4 Likes

One of my favourite yuri stories is Octave, yuri is often about women learning that they’re interested in other women while they’re growing but Octave does it with a strong emphasis on exploring it with a character that stumbles so hard through very poor decisions that it quickly moves from first lesbian relationship to i don’t know how to have a relationship, and that sudden and harsh move really stood with me.

It’s actually impressive how much good, positive yuri there is, at least that which surfaces in english.

2 Likes

One of my favorite TV shows right now is Wynonna Earp, and its best described as Good Supernatural with a flawed lady lead and her queer sister. It rules a lot and they tend to treat stuff fairly well(especially after it gets through the first season)

I’ve heard that the manga on which the Wandering Son anime was based goes into a lot more depth/nuance. I haven’t read it myself – I find reading most manga rather difficult due to the predominance of grayscale art styles with dot patterns, which don’t provide enough contrast for me to latch onto.

I’d like to rec two things by and about queer people, both completed serial works freely available online:

First, Earthcast, a dark-fantasy webnovel featuring:

  • the intertwining of mythologies of cultures-in-contact
  • the adventures of developing, recognizing, and claiming selfhood
  • witches, monster ladies, and anthropomorphic personifications of time
  • the creeping horror of forests; also, quips

with the caveat that there are definitely body-horror bits (DETAILED) and descriptions of historical ethnic violence (LESS DETAILED, BUT ALSO DISTURBING).

Second, Shootaround, an ensemble slice-of-life that happens to be set during a zombie apocalypse. I think the genre/trope descriptors are a lot more readily available for this one, but it’s really a very cozy comic despite the setting, and it struck me that in a year where mainstream media was repeatedly killing off queer female characters, this was pretty much a total inversion: almost everyone has been killed off, and the focus is on the queer and trans (and mostly female) characters. Who resolutely, absolutely, with joy and fear and love and friendship, survive.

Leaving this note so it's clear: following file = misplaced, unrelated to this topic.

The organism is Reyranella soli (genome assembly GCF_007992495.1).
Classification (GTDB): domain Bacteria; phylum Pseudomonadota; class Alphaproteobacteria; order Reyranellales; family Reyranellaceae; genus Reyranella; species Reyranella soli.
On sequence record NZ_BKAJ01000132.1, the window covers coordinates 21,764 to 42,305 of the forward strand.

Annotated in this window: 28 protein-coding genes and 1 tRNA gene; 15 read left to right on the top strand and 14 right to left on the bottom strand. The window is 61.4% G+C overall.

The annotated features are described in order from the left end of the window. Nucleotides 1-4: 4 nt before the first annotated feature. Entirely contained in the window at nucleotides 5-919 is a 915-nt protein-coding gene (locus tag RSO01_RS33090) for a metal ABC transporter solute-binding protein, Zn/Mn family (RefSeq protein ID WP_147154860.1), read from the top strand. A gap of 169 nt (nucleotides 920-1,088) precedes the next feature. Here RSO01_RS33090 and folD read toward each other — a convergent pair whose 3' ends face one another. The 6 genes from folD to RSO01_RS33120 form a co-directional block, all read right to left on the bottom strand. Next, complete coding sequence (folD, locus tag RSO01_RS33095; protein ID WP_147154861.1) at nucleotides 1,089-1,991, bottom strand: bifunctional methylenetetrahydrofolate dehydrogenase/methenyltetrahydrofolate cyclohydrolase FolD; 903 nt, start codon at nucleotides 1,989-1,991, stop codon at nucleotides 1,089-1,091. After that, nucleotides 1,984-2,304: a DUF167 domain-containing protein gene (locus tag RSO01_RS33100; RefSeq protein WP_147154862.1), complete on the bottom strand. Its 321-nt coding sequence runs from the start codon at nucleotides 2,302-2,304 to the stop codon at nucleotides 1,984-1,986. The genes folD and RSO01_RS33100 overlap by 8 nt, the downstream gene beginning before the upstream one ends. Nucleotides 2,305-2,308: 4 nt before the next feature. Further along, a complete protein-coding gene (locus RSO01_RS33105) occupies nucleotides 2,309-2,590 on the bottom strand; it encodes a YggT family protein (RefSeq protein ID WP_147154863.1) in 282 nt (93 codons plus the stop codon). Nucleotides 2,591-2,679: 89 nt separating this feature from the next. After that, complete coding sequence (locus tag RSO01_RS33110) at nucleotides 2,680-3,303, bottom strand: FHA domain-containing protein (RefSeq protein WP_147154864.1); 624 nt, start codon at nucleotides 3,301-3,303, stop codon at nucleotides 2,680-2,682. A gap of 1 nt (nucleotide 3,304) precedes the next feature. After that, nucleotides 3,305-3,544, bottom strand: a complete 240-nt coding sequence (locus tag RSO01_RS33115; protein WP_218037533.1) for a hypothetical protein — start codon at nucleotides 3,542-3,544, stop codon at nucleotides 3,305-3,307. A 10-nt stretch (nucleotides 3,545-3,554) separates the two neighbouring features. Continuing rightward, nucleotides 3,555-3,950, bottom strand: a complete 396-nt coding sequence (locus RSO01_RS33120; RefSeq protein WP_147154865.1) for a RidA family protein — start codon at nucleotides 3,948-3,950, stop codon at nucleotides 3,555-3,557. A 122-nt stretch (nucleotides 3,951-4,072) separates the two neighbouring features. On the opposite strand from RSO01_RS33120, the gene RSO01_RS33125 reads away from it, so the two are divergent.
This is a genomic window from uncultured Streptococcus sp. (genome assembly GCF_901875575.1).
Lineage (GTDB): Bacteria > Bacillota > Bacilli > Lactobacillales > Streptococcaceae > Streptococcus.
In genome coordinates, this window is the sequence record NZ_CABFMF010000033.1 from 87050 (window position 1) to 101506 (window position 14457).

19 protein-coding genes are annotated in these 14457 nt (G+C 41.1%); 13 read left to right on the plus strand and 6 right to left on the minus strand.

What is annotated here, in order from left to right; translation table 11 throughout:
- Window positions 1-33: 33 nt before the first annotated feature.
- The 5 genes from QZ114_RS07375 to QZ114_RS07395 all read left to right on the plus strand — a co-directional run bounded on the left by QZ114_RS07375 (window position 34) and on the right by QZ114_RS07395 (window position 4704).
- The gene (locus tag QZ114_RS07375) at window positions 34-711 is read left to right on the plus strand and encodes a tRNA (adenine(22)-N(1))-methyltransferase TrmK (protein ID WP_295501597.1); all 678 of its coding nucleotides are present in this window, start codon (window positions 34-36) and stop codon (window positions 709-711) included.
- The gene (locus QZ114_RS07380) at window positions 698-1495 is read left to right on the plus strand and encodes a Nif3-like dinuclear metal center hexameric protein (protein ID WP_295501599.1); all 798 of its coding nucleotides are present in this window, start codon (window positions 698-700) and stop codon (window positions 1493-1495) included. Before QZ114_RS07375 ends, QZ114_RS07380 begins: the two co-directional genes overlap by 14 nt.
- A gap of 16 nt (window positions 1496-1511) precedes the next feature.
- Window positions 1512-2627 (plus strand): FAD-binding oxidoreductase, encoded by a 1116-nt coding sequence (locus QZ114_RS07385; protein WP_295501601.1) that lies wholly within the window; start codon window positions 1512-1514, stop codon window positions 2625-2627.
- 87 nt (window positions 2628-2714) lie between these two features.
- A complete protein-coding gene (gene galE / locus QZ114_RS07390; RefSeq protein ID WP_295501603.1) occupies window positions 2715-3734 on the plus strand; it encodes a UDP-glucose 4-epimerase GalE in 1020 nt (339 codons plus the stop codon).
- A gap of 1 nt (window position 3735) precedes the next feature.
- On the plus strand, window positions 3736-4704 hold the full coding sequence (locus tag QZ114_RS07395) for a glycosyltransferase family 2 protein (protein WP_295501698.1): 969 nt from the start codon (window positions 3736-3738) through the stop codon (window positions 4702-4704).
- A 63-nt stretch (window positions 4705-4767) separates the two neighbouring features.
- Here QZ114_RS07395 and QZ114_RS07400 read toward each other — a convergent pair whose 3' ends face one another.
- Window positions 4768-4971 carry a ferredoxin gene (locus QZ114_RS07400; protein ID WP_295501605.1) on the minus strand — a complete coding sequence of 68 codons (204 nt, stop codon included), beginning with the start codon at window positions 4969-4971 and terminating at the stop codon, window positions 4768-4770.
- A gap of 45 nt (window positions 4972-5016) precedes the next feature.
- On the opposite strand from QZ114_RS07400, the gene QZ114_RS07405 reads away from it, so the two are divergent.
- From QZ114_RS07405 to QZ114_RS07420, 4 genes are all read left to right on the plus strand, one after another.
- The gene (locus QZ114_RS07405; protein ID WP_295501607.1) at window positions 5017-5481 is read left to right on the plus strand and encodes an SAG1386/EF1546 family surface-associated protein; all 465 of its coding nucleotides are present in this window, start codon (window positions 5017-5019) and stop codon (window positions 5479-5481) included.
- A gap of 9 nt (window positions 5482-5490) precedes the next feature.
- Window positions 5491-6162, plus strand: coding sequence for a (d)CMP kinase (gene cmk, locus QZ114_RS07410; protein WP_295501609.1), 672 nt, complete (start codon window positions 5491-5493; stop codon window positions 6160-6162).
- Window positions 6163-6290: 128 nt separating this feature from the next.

1 Like

Six Feats Under is an actual play podcast with a cast that’s mostly queer women, and who have a lot of queer representation in their stuff. They do a lot of different one-off games with guests, and have three ongoing campaigns (two Mouseguard groups which alternate, one Fellowship game).

1 Like

Three whole queer people and none of them dead of the gay. It’s like some kind of miracle show.

1 Like

We Know the Devil means a lot to me. I played it right around the time I was beginning to understand my transness and it helped me process some of those feelings. The game can be a little disturbing and uncomfortable at times (I’d recommend reading the content warning on the steam page) but if you take the time to listen to the stories of the three main characters and see the true ending, I’m sure you will come away having experienced something truly special.

As a bonus, the artist who worked on the game sells an art book for the game which is total must-have if you liked We Know the Devil.

Oh also they’re working on a new game called Heaven Will Be Mine, which I am very excited about.

9 Likes